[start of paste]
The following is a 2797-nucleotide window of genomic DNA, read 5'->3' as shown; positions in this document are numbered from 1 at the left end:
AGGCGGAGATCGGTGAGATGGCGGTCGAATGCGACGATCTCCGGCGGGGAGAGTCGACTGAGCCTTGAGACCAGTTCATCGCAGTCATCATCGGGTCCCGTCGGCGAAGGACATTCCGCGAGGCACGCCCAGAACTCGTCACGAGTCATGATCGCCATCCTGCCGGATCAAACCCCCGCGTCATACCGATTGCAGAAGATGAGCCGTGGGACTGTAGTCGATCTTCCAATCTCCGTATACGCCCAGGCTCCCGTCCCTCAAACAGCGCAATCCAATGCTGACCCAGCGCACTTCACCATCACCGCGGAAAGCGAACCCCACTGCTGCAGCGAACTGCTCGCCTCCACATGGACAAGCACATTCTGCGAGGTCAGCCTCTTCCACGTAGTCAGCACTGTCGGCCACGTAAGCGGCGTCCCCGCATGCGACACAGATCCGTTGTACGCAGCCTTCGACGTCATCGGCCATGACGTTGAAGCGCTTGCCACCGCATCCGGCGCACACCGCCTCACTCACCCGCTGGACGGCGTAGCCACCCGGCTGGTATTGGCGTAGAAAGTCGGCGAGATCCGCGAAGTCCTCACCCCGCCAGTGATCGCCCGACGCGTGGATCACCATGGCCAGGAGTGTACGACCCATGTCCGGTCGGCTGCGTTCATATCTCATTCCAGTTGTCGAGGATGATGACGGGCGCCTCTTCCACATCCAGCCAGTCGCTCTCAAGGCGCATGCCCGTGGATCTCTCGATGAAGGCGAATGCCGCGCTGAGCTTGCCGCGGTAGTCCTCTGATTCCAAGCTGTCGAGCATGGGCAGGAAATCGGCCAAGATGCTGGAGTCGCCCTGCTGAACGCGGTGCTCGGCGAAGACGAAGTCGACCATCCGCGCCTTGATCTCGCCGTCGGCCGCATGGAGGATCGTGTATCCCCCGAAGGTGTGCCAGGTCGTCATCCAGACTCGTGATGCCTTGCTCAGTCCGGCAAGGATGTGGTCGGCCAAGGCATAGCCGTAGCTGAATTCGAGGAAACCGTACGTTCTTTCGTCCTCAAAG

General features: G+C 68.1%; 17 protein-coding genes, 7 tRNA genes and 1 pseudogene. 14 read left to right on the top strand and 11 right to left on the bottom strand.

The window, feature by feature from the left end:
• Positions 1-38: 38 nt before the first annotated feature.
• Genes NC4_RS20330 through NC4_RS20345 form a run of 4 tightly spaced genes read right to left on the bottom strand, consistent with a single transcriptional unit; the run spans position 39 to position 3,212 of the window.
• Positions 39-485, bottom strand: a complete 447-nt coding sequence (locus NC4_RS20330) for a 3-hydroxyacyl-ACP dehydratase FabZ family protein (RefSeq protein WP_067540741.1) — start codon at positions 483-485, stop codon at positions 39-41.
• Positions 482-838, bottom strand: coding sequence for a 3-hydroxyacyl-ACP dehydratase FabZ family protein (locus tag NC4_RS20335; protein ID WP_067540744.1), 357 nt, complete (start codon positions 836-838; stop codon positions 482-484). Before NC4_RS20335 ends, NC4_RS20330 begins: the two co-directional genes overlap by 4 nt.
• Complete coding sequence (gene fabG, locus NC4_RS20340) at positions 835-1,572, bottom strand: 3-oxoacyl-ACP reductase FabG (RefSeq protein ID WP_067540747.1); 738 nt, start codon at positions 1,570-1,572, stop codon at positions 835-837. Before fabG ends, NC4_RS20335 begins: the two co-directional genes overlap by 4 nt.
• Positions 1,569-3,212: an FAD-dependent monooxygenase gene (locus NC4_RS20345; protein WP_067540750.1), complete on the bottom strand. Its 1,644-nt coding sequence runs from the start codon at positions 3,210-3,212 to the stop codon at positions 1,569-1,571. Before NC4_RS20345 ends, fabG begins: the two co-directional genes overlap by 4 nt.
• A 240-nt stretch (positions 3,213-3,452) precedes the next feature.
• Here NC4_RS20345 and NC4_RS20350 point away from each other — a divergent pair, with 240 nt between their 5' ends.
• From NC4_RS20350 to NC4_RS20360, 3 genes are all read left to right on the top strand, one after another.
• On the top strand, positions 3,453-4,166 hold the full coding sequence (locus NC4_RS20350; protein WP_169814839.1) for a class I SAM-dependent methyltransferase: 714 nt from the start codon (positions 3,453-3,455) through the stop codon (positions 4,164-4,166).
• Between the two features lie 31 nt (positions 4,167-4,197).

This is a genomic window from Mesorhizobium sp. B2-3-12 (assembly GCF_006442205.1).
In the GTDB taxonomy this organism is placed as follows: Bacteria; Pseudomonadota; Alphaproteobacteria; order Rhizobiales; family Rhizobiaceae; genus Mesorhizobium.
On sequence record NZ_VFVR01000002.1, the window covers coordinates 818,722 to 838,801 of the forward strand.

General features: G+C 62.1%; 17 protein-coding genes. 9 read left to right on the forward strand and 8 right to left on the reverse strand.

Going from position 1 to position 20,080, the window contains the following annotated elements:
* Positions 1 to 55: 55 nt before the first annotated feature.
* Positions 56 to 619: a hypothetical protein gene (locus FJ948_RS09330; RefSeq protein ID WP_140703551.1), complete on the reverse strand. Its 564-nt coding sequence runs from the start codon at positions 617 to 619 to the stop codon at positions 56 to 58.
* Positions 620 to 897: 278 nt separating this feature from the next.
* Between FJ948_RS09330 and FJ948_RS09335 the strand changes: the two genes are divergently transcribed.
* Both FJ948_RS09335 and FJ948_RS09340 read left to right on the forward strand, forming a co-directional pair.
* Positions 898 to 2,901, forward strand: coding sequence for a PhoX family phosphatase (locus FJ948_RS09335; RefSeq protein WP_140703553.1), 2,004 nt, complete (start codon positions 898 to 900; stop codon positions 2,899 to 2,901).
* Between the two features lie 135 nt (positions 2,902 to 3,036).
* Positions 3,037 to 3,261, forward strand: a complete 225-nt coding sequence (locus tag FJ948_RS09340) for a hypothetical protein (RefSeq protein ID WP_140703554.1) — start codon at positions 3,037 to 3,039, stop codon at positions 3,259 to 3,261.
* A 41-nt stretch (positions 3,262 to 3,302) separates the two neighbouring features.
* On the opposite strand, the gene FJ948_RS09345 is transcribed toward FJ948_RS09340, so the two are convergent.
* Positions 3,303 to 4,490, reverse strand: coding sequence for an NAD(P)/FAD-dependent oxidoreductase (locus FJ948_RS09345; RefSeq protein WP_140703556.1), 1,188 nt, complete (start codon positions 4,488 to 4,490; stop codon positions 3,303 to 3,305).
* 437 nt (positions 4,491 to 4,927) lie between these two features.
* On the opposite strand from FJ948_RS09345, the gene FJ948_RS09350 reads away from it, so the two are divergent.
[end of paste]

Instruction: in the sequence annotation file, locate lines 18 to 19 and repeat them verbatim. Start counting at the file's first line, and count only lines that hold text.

On sequence record NZ_VFVR01000002.1, the window covers coordinates 818,722 to 838,801 of the forward strand.

General features: G+C 62.1%; 17 protein-coding genes. 9 read left to right on the forward strand and 8 right to left on the reverse strand.